Convince Me To Read (7): KOOK by Chris Vick

Posted April 2, 2016 by Dani in Convince Me To Read, Reviews // 1 Comment

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About Convince Me To Read Reviews

While we all have fairly similar tastes, sometimes we need a little push to read a certain book. The Convince Me to Read Review will be a review of the novel plus a section on why we think the other would enjoy it.

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This book was sent for free by the publisher in exchange for an honest review. This does not affect our opinion of the book or the content of our review.

Convince Me To Read (7): KOOK by Chris VickKook by Christopher Vick
Published by HarperCollinsChildren’sBooks on April 7th 2016
ISBN: 0008158320
Genres: Young Adult, Contemporary
Pages: 400
Format: paperback
Source: Maximum Pop! Books

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A heart-pounding love story that grips like a riptide, and doesn’t let go…

Fifteen-year old Sam has moved from the big city to the coast – stuck there with his mum and sister on the edge of nowhere.

Then he meets beautiful but damaged surfer-girl Jade. Soon he’s in love with her, and with surfing itself. But Jade is driven by an obsession: finding and riding a legendary huge wave no one has ever ridden.

As the weeks wear on, their relationship barrels forward with the force of a deep-water wave – into a storm, to danger … and to heartbreak.

Dani’s review

KOOK is a coming of age story like no other. Sam, brainy and pale, moves to Cornwall with his mother and half-sister from London, where he meets the beautiful force that is Jade. Jade introduces him to the ocean and her surfer friends, and the trouble starts from day one. Sam is drawn to the same waters that claimed his father ten years before, and they might just get him, too.

This book had me so fuming mad that I couldn’t read it in one sitting. (I did read it in less than two days, though.) It was frustrating to watch these teenagers do things I just knew would go south. I had to take breaks because of their recklessness. I was worried I wouldn’t be able to finish the book, but like a wave, it pushed me away just before it dragged me back in. I wanted to walk away, but it was like being in a car with a bunch of teenagers, watching as they drove towards a red light, screaming at the driver to pay attention, knowing that you were all about to hit a truck… Disaster was inevitable.

But here’s the thing, and it took me until about 75% of the book to figure it out. In real life, you don’t like everyone you meet. You don’t understand everything people do. You don’t agree with their actions. Vick didn’t set out to write a book about characters you love or root for; I imagine he wanted to write real people into existence, and he did. I didn’t like Jade a lot of the time, but there were parts of her that I loved and respected. Rag did things that I hated, but he wasn’t a bad person. Even G had redeeming qualities. Sometimes I liked the characters, sometimes I wanted them to stop being idiots (actually, most of the time), but I couldn’t help but root for them. There was a part of me that wanted to be there, with them in their moments of excitement, even when the rational part of me was shaking her head at their stupidity.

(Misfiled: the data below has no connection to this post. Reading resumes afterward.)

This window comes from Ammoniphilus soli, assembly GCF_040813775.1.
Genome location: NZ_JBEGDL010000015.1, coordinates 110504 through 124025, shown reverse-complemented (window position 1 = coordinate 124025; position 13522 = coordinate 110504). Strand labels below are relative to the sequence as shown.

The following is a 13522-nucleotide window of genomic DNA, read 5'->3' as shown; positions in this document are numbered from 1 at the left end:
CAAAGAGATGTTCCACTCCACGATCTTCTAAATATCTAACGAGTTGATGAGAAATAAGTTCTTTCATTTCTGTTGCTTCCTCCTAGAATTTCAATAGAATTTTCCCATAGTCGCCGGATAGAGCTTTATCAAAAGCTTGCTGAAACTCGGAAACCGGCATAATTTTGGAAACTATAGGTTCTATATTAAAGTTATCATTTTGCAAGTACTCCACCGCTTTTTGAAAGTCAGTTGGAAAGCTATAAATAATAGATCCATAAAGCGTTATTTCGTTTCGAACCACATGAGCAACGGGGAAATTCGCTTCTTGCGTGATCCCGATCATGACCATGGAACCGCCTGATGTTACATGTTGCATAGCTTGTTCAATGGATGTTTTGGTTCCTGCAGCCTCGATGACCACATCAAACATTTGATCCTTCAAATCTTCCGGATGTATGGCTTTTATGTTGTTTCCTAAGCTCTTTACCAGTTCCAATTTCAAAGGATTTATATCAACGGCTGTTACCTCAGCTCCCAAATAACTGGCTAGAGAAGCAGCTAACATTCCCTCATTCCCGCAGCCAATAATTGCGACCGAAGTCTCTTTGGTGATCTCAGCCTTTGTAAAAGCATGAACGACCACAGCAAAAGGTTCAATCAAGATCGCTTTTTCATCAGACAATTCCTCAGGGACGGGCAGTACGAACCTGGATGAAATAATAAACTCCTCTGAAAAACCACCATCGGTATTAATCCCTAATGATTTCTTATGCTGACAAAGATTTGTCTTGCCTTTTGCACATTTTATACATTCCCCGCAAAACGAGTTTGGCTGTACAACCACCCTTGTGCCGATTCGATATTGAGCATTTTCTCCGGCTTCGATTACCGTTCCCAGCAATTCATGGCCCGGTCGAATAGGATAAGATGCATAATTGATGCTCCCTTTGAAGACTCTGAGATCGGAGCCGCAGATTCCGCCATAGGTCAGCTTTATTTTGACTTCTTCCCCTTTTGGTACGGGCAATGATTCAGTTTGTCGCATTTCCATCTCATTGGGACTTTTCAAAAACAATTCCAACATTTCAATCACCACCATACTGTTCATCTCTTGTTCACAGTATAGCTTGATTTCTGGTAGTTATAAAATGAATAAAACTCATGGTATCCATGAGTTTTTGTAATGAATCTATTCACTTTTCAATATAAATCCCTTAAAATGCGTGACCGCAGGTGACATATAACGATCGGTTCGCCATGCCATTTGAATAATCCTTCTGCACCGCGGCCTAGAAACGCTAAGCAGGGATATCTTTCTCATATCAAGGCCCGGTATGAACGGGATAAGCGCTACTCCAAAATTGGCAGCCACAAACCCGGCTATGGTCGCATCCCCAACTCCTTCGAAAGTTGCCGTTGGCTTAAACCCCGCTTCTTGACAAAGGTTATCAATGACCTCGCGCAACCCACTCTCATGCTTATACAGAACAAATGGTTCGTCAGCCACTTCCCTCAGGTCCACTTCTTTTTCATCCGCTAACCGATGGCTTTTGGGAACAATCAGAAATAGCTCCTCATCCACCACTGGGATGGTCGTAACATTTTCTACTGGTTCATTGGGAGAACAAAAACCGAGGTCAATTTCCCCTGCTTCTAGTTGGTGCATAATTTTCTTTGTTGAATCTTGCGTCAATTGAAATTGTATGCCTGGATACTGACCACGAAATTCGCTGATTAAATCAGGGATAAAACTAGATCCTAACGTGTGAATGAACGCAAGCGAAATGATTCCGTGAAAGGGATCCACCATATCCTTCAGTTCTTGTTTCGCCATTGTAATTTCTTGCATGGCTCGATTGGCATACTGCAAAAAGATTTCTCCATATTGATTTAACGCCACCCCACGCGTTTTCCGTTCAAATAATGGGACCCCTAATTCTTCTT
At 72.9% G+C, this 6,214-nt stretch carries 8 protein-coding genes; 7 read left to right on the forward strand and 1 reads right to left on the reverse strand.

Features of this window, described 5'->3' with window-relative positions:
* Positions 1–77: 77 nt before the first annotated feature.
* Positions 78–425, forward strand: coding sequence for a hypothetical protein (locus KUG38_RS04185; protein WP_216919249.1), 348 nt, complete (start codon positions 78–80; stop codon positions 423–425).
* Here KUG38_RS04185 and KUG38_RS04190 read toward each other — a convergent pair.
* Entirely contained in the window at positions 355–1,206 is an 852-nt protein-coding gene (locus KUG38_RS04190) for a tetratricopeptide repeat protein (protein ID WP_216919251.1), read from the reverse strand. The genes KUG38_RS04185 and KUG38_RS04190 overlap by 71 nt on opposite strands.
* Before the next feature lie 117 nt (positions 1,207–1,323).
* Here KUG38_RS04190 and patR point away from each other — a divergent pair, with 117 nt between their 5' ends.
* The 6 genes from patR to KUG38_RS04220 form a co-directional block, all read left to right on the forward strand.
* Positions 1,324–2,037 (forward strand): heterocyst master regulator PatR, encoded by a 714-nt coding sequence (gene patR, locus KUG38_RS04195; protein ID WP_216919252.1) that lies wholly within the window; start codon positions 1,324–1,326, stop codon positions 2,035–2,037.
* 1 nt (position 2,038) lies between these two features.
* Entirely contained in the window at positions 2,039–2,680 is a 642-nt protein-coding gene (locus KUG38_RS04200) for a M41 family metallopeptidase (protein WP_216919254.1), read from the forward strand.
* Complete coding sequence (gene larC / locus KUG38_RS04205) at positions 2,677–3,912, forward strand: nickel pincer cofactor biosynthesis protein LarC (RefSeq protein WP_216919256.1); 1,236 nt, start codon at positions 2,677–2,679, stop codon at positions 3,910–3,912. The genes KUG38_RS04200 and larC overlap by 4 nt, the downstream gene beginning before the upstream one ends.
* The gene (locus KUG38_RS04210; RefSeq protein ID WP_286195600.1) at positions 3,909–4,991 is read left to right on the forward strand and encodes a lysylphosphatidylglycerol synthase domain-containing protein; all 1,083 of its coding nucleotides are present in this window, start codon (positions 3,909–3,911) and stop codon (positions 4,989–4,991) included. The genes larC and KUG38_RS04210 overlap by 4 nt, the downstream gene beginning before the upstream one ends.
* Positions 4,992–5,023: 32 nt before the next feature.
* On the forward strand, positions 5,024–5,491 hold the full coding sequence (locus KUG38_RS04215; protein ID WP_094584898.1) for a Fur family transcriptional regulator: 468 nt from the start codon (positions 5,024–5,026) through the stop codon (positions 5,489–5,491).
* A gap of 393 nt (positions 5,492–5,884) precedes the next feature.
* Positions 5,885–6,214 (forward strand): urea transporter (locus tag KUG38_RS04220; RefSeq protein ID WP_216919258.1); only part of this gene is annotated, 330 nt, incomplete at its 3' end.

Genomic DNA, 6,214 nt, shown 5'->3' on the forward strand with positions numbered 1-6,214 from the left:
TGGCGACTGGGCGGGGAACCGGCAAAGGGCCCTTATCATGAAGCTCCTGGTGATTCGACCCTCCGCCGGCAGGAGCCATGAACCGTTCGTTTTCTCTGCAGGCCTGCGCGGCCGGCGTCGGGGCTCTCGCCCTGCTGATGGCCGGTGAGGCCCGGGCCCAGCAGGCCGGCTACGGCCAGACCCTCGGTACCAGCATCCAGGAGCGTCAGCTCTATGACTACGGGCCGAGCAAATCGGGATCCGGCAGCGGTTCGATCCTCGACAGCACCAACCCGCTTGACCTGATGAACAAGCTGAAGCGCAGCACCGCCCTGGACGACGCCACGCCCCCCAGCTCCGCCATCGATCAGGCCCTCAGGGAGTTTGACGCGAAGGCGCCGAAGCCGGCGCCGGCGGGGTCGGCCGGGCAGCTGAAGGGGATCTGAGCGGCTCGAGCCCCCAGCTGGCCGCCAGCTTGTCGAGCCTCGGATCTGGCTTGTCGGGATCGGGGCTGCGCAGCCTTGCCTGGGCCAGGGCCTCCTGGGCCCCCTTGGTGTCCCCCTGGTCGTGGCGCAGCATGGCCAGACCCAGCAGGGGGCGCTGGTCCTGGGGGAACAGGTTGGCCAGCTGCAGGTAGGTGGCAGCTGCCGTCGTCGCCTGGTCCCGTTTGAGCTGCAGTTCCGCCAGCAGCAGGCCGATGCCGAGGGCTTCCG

Only once I’d reached the end, tissues strewn all around, did I fully appreciate what Vicks had done. There was no other way for the book to end and be as incredibly real as it was. He’d written a masterpiece of a love story – with a girl and with the ocean, neither of which could be tamed. He’d put me inside the mind of a skinny, nerdy, teenage boy as he went through a rite of passage into a hardened, scary adulthood, where things don’t always work out and parents are humans who don’t know what to do.

If you liked Skins (and I mean, the good, old British Skins), then you’ll enjoy KOOK. You don’t even need to know much about surfing – enough is explained in the book to keep you floating along…and maybe even want to try it yourself. (But know that there is only one teacher.)

Honestly, be prepared to slam the book on the table and walk away. And maybe also keep some tissues handy, because this is a wild, dangerous ride, and there’s no way you’ll come out of it unscathed.

The above review originally appeared on Maximum Pop! Books, but below is all new!

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Jamie has figured out my personal formula for maximum enjoyment: kickass heroine, sarcasm, magic or other awesome ability and plenty of swoonworthy romance. She’s a bit harder to figure out. She likes darker books, and she doesn’t crave a happy ending like I do. She wants characters to actually struggle and suffer before they come out the other end, and not always in one piece. (Chances are, I’m all wrong on this. Sorry, Jamie, if I suck.)

If I am right, then she’ll like KOOK. It’s not an easy read, and the characters are fallible and flawed, their actions having real consequences. The characters don’t just have a silly oops moment and say sorry, making everything right with the world. While I pushed myself through the discomfort, knowing things were going to fall apart, I think Jamie will relish it.

About Christopher Vick

Christopher Vick lives in Bath with his family. He works for a whale and dolphin conservation charity, is a graduate of Bath Spa MA programme in children’s writing and is a keen surfer. He has been lucky enough to travel to some amazing places around the world to see whales and dolphins in their natural habitat. And to surf.

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